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Sunday, December 2, 2007

11 Days of Garbo: Queen Christina (1933)

Director: Rouben Mamoulian
Also Starring: John Gilbert, Lewis Stone

Forget anything you know about Swedish history or the historical Queen Christina. This isn’t a film of historical truths, it’s an excuse to cast Garbo as a Queen and play with the androgynous aspects of her persona. Like Grand Hotel which was made the year before, it echoes Garbo’s personal love/hate relationship with fame and celebrity, but expands on it so that we get a more complete view. It is also, arguably, the film in which Garbo is most lovingly photographed. She looked gorgeous in all her films, but here the cinematography seems especially attuned to her beauty.

The best thing about Queen Christina, aside from Garbo and the cinematography, is that it was made on the right side of the Hays code. Although the code was adopted in 1930, it didn’t become strenuously enforced until 1934, the year after this film’s release. If the film had been released one year later, certain aspects, suggestions and scenes would have been cut or made more ambiguous, so the timing of the film is fortunate because those things that may have been censored help to highlight the duality of the character and her portrayer.

The film plays on Garbo’s sexual appeal to men, as well as the androgynous nature of her looks and sexuality. There is a scene early in the film where Christina greets one her ladies in waiting with a kiss on the lips. They proceed to have a conversation which casts Christina as the loving, but busy, husband and her lady as the adored but neglected wife who complains that they never have time together anymore. There’s never any explicit statement that the two are lovers, but there is the suggestion that the relationship runs deeper than friendship. The balance of power that’s displayed in their scenes together certainly suggests two women who have adopted a marriage-like relationship.

The scenes between Christina and Don Antonio (Gilbert) further develop the dual nature of Christina/Garbo’s sexuality. When they meet she’s dressed as a man and Antonio mistakes her for one (this the part of the film where you really have to suspend your disbelief because though Garbo might carry herself like a man, she certainly never looks like one). He discovers his mistake only after fate has caused them to seek shelter in the same inn where a shortage of rooms leads to them sharing. They spend the night together and what follows is one of the most captivating moments ever captured on screen – when Christina floats around the room, caressing various objects. She’s “memorizing” it, she tells Antonio (“In the future, in my memory, I shall live a great deal in this room.”). The night spent with Antonio is a turning point in the film not just in terms of the plot, but also subtextually. Prior to this scene, Christina is always garbed in pants. She concerns herself with the running of her empire (which she technically rules under the title of King, despite the film’s title), her love interest is her lady in waiting (there is also, during the time spent at the inn, a scene where a girl has been provided by the inn to keep Christina - whom the innkeeper has also mistaken for a man - company. Christina dismisses her but… would she have were Antonio not there?), and she boasts (again, as the man people keep mistaking her for) that Queen Christina has had twelve lovers in the past year. After the night with Antonio - with the exception of a brief scene at the end where she dons pants to go out riding – we see her only in dresses, her primary concerns become matters of love rather than matters of state, and she tells Antonio that she was lying about the twelve lovers. She essentially becomes a more “traditional” woman through her relationship with Antonio.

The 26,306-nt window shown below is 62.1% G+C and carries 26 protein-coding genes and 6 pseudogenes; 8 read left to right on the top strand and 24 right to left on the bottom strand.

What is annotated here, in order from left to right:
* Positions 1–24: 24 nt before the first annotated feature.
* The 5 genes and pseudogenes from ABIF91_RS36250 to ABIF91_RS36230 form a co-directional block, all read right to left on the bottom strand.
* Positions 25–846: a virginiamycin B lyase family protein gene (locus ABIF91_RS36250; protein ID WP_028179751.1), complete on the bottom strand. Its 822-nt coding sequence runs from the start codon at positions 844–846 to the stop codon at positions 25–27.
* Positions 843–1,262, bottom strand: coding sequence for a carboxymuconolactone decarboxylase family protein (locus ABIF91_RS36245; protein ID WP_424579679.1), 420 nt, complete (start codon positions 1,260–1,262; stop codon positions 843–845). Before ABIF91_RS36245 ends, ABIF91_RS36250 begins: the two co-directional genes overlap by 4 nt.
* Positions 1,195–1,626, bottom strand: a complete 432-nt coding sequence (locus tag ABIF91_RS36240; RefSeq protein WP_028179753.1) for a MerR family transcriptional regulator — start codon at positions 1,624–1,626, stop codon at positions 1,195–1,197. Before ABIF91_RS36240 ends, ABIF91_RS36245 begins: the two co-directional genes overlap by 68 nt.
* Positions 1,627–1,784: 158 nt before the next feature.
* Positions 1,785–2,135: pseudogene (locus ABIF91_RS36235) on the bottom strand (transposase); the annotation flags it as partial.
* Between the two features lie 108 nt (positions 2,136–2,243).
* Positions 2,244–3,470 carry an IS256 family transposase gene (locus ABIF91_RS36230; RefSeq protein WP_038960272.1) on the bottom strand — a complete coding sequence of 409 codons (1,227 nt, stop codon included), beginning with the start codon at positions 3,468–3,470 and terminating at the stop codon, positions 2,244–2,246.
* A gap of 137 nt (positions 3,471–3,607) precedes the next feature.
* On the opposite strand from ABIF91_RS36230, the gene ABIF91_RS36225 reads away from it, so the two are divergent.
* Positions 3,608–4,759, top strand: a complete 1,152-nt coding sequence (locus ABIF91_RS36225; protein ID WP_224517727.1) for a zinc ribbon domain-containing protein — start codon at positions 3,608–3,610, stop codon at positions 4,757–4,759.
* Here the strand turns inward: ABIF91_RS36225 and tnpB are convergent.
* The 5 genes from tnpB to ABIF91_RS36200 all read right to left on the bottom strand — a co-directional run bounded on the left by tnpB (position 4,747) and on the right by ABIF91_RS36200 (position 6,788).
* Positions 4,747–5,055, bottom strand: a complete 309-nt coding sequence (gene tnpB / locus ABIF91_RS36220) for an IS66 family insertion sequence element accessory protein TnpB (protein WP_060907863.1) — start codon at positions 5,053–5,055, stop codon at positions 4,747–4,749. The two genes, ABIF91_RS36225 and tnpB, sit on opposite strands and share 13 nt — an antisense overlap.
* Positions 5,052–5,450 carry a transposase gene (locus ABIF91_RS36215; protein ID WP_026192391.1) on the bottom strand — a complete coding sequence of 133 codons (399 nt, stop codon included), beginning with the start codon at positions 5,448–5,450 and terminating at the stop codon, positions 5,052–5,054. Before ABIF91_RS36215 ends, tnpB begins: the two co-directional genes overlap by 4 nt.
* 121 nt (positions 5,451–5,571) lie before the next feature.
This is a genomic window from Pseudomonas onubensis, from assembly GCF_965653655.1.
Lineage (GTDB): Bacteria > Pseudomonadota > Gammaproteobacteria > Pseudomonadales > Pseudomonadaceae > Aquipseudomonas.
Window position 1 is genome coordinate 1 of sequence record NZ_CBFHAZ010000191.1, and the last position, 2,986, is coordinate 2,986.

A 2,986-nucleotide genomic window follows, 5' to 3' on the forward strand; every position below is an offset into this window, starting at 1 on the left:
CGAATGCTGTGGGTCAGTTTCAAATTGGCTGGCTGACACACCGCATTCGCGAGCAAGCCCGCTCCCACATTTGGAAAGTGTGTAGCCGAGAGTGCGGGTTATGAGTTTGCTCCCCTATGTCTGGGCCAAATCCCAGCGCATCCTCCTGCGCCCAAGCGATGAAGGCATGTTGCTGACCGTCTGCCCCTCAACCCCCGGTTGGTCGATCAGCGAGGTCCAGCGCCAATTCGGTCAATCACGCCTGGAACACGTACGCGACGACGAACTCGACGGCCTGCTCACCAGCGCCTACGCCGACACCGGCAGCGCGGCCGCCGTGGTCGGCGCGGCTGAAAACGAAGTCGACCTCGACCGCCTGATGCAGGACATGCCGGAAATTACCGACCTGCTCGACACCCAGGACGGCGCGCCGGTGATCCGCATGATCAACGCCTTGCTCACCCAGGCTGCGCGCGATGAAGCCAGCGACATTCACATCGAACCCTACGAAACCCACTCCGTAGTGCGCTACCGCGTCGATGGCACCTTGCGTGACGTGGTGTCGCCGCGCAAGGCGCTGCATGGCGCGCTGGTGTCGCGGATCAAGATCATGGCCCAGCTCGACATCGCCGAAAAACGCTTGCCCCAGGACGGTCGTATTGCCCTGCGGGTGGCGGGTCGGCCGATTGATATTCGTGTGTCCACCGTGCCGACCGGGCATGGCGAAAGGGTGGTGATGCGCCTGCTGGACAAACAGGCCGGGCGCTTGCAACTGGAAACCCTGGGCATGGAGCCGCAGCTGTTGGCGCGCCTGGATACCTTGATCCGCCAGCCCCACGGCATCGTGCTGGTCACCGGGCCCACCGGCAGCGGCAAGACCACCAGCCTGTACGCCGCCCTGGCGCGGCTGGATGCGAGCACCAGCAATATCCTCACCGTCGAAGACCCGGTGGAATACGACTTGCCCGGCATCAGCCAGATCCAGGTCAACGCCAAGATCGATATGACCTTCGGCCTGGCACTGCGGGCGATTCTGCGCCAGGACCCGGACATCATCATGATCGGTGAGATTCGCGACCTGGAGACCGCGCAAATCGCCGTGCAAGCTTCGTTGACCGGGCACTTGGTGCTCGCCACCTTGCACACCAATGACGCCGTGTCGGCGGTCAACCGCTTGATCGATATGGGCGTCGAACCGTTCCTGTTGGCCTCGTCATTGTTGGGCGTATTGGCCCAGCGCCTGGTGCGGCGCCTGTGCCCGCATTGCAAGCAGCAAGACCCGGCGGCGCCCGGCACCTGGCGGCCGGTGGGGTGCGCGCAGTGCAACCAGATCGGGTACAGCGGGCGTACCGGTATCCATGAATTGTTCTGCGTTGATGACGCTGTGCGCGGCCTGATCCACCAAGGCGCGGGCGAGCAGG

The main theme of the film seems especially prescient today, not only when considering Garbo but when considering celebrity culture in general. The film is primarily concerned not with Christina’s relationship with Antonio, but with a public figure’s relationship to the public. In the film, the relationship between Christina and Antonio is hotly debated amongst the populace, nearly inciting a riot. Christina gives a couple of speeches through which she declares that her private life belongs to herself and expresses her refusal to have her life dictated to her by popular demand. In theses speeches you can hear echoes of Garbo herself, and in the frenzy that arises from the people, you can see a commentary on the celebrity culture that has not only continued, but intensified, since the film was made. The peasants storming the palace might seem melodramatic, but it’s really only a literal vision of what we’ve seen figuratively in the past few years. Consider, for instance, the public outcry over Prince Charles’ relationship with Camilla Parker-Bowles and the suggestions boarding on demand that he be passed over in succession because of it. Consider also the hysteria surrounding the relationship of Brad Pitt and Angelina Jolie. It seems silly but it is the sort of thing that matters to some people, and it is something that people can be easily worked up over.

This is a very good film, made so perhaps by the extent to which Garbo seems comfortable in the role. It has almost nothing to do with the historical Queen Christina (who, by most accounts, was not a beloved ruler), but that’s not the point. The historical setting is used as a metaphor for the culture contemporaneous with the making of the film, a culture which has carried on and deepened in it’s “importance” to people’s lives, which is perhaps how the film still seems fresh over 70 years later.

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